A while ago I met an acquaintance at an airport. We have some friends in common and since our time at university together he has gone on to build something quite remarkable so I had been following his journey.
We had not met in a long time. Well, not sat down and had a conversation at least. I asked him how things were. And we had one of those conversations of rare honesty. His father was very unwell, dying. I asked him if he was getting any support and he told me how strange it was that no one really wanted to get into the subject. How utterly alone he felt. I told him that in my parents’ culture, mourning was a communal experience. That when a family member died, for the next fourty days friends and neighbours would share the reponsibility of bringing food to the homes of those who had lost a loved one. And ensure they were never alone. I remembered my own grandmother’s funeral, how loud and busy an affair it was with women wailing.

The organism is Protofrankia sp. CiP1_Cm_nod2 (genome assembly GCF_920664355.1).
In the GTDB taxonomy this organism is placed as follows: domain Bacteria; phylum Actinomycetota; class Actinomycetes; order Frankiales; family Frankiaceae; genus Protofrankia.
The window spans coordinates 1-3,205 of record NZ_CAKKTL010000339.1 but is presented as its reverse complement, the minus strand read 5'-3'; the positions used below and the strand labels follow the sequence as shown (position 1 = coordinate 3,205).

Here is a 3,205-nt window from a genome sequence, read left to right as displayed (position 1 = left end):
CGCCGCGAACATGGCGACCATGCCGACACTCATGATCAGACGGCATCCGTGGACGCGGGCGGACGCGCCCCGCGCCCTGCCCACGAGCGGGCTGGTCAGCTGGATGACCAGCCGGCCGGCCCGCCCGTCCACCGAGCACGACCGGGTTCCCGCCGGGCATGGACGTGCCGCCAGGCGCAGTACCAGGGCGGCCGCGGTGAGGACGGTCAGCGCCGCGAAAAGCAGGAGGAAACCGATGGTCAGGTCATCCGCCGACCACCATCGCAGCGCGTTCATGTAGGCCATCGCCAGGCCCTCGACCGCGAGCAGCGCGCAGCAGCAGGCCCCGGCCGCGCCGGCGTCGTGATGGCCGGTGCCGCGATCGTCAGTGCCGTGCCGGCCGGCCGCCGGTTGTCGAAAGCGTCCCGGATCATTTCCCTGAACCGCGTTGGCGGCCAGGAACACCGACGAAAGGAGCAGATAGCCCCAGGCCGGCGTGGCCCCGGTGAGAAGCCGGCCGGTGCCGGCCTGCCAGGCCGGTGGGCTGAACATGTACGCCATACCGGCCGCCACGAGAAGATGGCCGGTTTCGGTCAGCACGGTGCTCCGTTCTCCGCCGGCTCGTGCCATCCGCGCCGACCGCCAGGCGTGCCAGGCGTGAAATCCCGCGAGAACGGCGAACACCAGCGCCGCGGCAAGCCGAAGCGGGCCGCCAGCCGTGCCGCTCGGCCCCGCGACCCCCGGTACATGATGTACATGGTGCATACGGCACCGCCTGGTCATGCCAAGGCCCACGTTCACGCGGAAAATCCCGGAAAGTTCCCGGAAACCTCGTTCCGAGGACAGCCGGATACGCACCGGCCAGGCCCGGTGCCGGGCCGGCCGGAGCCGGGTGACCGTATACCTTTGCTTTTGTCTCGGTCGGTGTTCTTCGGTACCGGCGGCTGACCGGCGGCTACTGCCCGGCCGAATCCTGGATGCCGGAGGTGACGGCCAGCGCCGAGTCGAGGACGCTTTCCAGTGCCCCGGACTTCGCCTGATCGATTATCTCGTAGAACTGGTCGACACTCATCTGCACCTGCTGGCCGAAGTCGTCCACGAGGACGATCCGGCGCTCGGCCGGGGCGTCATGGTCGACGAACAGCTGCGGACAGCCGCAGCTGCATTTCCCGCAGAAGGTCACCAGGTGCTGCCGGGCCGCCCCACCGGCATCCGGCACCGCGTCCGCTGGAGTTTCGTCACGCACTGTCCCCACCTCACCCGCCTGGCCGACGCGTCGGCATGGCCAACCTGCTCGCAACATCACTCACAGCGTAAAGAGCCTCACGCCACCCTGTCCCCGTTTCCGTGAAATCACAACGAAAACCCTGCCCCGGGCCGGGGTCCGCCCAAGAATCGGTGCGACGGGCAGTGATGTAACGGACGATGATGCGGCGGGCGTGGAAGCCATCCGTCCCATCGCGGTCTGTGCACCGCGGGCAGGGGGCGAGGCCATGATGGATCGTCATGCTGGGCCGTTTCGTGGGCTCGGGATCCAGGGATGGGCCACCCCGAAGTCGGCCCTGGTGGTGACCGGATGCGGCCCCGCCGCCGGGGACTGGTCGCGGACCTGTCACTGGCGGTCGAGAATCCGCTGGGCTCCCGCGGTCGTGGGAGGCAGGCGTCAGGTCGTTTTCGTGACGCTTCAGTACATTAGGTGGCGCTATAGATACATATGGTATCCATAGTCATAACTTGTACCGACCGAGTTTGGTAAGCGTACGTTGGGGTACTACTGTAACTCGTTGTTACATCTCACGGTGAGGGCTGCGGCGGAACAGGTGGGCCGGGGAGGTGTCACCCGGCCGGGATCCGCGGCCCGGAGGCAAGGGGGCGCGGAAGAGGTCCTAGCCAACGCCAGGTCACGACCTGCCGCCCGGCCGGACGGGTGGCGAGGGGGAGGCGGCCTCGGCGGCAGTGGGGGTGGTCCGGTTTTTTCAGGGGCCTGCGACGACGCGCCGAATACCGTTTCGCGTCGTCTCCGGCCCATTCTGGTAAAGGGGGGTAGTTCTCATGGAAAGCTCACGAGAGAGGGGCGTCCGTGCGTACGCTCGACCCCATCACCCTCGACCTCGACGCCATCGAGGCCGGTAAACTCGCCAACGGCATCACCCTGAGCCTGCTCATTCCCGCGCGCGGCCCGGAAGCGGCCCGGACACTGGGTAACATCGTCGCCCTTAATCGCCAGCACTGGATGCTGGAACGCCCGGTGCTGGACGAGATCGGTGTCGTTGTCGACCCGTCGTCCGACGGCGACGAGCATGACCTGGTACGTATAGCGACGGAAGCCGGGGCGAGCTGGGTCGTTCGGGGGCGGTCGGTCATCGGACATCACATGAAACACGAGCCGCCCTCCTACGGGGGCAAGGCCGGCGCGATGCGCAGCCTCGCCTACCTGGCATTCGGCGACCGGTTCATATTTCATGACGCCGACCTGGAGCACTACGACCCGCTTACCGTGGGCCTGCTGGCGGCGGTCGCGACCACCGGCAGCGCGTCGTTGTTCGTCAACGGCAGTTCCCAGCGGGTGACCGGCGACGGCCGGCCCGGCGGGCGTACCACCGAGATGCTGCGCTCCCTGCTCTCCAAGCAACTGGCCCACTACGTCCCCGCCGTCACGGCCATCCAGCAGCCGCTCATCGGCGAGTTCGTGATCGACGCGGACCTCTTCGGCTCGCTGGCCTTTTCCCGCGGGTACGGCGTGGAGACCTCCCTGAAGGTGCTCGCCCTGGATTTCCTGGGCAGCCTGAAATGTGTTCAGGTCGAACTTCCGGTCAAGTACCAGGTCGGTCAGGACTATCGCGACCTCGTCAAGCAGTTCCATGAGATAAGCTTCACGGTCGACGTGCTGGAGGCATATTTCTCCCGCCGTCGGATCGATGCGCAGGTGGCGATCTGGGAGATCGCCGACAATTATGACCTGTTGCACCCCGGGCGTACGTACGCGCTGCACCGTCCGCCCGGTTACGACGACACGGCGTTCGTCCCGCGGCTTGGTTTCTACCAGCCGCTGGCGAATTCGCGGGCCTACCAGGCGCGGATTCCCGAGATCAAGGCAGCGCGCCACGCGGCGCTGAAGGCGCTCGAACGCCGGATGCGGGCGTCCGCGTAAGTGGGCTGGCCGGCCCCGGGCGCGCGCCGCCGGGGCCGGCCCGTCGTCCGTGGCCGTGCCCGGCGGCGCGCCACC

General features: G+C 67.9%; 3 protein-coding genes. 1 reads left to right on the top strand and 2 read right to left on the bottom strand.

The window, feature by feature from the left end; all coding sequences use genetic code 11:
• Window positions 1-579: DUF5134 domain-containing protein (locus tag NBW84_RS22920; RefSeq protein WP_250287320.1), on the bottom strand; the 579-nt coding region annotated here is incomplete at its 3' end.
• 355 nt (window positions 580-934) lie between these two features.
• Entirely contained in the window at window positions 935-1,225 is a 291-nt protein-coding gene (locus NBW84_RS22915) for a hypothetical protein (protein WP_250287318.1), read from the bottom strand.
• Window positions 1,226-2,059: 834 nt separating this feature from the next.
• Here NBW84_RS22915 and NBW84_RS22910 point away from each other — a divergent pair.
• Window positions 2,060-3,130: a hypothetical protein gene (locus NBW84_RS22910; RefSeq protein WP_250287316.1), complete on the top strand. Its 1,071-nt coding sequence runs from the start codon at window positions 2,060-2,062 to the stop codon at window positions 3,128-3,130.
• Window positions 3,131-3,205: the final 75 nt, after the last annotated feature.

I mentioned having visited the British Museum for an exhibition on the ancient Egyptian Book of the Dead. How strange I found the absence of death in our contemporary culture, almost as though it were banished to a parallel world. We spoke of how wish for death and wish for life may well be intertwined. Where does it go when banished from the public sphere? How does the absence of rituals to deal with it affect our behaviours and our spiritual resilience in the face of adversity? Especially for those who are not religious?